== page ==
January figures show hedge fund outflows slowing

Low tide

Investors redeemed an estimated net $5.2 billion from hedge funds in January 2017. Total industry assets under management (AUM) sit at $3.033 trillion. Despite evidence of redemption pressures, the level is far better than the industry’s start last year, when investors removed $19.3 billion in January.

Within the aggregate numbers we see positive signs at the fund level. For example, 49% of managers had inflows during the month, solidly above the prior 12-month average. More than 17% of all funds, and over 20% of large funds, had meaningful inflows (more than 2% of AUM), both also well above their prior 12-month averages. Lastly, redemptions were noticeably focused within strategies that lost money in 2016.

evestment1-0417

The largest redemptions in January were from managed futures funds, though fewer than half of products had outflows. Investors continue to display dissatisfaction with large products that underperformed in 2016. The 10 funds with the largest redemptions have an average AUM of more than $4 billion, and average 2016 returns of –5.1%, while the 10 with the largest inflows had an average AUM of around $900 million, and returned an average of +3.1% last year. 

evestment2-0417

Commodities had the lowest proportion of managers with outflows to start the year. The segment was one of the few with inflows in 2016, so January’s allocations are a good sign for the new year.

evestment3-0417

While traditional US fixed-income strategies have seen a recent influx of new assets, fixed-income/credit hedge funds – outside of distressed – have had difficulty attracting net new assets. This is a trend dating back to mid–2015, the end of the US Fed’s QE3 monetary policy, and subsequent extended performance drawdown caused by seven consecutive months of losses among larger funds. Since the second half of 2016, however, performance has been consistently positive across many funds. While there may be an overhang of negative sentiment, it would not be surprising to see that shift to positive this year.

evestment4-0417

Event-driven funds appear to be suffering a similar sentiment overhang as credit strategies. However, a significant shift to performance gains in H2 2016 may work in this universe’s favour as well. The event-driven funds with the largest outflows in January – all except one of which had net outflows for all of 2016 – returned an average of –0.6% in H1 and +7.6% in H2 2016.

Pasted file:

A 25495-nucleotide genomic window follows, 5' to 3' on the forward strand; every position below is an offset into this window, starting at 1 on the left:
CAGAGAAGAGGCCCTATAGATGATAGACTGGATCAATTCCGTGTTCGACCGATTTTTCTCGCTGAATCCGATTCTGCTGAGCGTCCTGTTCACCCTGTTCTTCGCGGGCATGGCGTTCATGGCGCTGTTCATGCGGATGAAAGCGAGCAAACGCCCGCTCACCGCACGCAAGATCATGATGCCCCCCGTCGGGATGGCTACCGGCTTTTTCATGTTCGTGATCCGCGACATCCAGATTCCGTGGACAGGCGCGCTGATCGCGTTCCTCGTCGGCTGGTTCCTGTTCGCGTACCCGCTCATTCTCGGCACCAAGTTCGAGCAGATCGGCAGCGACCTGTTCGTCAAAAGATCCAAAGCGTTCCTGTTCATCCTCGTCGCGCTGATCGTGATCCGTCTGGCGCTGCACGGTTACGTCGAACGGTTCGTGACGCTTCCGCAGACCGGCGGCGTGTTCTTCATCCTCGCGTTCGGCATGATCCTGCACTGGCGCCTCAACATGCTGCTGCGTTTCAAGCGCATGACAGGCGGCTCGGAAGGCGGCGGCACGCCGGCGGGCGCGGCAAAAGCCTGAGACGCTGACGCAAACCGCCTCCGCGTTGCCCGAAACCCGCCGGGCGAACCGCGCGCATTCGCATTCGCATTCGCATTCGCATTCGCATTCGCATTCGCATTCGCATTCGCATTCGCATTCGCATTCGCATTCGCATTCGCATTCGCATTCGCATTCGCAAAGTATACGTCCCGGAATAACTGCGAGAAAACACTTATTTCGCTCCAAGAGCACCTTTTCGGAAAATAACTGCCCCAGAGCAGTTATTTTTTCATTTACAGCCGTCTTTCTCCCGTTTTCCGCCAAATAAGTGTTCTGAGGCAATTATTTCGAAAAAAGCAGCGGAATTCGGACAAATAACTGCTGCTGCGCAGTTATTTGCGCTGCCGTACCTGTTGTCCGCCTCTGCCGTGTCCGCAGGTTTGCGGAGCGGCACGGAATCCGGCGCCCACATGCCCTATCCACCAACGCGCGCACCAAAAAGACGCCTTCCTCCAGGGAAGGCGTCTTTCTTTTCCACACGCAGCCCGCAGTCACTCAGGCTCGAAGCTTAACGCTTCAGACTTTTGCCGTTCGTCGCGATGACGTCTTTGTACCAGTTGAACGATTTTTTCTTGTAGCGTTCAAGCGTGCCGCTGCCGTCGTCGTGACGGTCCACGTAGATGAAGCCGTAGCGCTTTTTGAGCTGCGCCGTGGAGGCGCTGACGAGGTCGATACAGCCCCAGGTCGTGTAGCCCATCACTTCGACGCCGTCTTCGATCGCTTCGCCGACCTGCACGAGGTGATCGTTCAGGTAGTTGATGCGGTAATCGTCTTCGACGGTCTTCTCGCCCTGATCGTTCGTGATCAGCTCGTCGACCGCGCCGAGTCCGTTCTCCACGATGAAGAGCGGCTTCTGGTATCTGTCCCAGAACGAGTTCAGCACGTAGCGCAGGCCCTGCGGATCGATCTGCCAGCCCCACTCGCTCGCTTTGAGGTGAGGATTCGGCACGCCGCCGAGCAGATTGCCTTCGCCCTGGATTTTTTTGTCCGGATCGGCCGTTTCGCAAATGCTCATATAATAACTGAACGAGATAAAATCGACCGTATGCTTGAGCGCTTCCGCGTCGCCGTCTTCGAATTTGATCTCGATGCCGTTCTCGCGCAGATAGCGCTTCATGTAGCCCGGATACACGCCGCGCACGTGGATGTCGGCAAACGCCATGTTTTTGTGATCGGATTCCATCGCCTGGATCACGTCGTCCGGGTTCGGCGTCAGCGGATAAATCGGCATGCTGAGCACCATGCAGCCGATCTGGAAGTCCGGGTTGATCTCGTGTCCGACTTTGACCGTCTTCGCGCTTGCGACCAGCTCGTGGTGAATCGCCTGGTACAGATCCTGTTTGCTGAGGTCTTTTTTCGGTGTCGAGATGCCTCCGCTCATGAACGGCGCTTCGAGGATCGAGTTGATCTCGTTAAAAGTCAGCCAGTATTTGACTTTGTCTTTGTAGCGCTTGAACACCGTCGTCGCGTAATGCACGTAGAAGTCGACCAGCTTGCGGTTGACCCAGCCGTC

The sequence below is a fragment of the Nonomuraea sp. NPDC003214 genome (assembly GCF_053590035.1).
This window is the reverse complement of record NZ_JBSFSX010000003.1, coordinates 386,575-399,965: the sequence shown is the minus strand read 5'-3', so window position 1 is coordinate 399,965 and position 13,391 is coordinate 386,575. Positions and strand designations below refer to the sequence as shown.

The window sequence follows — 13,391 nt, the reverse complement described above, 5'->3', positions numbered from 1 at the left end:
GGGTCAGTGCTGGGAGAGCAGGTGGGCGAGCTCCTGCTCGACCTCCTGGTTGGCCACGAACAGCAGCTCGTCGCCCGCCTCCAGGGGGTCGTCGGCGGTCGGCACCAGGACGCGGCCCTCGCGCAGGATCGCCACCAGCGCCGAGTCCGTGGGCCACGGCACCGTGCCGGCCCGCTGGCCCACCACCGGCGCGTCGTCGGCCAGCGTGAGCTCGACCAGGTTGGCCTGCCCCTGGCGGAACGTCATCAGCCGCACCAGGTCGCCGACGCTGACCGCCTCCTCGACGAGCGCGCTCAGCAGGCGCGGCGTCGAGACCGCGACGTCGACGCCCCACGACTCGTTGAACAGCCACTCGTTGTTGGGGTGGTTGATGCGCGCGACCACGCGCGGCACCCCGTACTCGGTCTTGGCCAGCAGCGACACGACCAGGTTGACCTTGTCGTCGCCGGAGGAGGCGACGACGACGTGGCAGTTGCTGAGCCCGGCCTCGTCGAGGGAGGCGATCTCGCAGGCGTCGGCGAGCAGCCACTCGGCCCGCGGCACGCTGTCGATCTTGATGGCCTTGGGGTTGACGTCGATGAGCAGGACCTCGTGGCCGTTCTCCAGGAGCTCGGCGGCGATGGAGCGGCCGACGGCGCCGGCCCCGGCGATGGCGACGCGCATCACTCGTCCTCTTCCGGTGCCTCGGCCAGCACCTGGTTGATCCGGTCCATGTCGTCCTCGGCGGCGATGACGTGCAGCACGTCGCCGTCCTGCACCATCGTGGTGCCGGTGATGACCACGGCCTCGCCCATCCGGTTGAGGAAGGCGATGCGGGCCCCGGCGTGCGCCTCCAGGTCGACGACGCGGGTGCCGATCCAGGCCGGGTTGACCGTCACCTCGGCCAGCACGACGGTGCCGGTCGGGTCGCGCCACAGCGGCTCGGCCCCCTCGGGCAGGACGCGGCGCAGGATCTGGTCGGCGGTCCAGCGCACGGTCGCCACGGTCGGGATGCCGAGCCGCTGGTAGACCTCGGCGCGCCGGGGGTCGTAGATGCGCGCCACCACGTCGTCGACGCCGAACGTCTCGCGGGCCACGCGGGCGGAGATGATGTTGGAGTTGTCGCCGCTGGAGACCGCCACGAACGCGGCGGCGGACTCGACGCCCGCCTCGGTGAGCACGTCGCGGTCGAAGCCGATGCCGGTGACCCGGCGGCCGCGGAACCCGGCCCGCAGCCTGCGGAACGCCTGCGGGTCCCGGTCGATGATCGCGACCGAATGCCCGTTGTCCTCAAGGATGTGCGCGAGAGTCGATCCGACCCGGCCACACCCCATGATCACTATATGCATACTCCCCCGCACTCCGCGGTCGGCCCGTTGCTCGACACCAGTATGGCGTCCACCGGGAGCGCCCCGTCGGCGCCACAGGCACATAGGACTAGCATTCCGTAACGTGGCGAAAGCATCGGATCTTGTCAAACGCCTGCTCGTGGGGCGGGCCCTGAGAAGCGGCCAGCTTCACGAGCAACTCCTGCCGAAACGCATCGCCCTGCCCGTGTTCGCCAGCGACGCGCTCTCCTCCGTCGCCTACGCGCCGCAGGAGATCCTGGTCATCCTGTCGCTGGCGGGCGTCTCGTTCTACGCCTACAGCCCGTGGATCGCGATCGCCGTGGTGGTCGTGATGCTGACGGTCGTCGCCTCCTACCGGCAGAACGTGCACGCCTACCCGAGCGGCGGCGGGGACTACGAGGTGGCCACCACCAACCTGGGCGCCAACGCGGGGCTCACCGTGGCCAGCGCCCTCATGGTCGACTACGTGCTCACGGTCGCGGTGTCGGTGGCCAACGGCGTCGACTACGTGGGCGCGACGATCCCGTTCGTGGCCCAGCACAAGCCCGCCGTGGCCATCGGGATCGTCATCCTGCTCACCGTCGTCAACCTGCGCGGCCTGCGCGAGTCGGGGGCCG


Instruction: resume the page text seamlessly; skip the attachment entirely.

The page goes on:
evestment5-0417

Positive sentiment

After seven consecutive months of redemptions, and a 16-month span with only three monthly inflows and $21 billion removed, macro hedge funds started 2017 with a firm breeze of positive investor sentiment at their backs. While macro strategies have been seemingly maligned by poor returns, the 10 largest reporting products returned an average near 7% in 2016. The segment produced its share of unfortunate high-profile performers in the last two years, but the wide distribution of returns has masked the fact there are many high-profile gems.

Multi-strategy hedge funds have been a good indicator for the industry’s flows over the past few years. The group had significant inflows in 2013–2015, as did the overall industry. A shift of sentiment against a backdrop of poor returns in H2 2015 and early 2016 brought a wave of outflows in H2 2016. Returns in H2 2016 were generally very good, particularly among larger funds, and allocations to begin 2017 are a positive sign for the strategy and the industry overall.

evestment6-0417

eVestment’s outlook for 2017 flows hinges on two main influences: 

1. Flows from institutional portfolios as a result of portfolio shifts in exposure to hedge funds. This had been a primary driver of inflows in 2013–15, and faded in 2016. 

2. The impact of the prior year’s performance on the withdrawal, allocation, or redistribution of assets around the industry. 

2016’s negative environment was the result of institutional flows being near flat, and prior-year returns being negative. While it is not clear for 2017 if institutional flows will shift to positive, prior-year performance is clearly nowhere near as negative as in 2016. 

  • LinkedIn  
  • Save this article
  • Print this page  

Only users who have a paid subscription or are part of a corporate subscription are able to print or copy content.

To access these options, along with all other subscription benefits, please contact [email protected] or view our subscription options here: http://subscriptions.risk.net/subscribe

You are currently unable to copy this content. Please contact [email protected] to find out more.

You need to sign in to use this feature. If you don’t have a Risk.net account, please register for a trial.

Sign in
You are currently on corporate access.

To use this feature you will need an individual account. If you have one already please sign in.

Sign in.

Alternatively you can request an individual account here: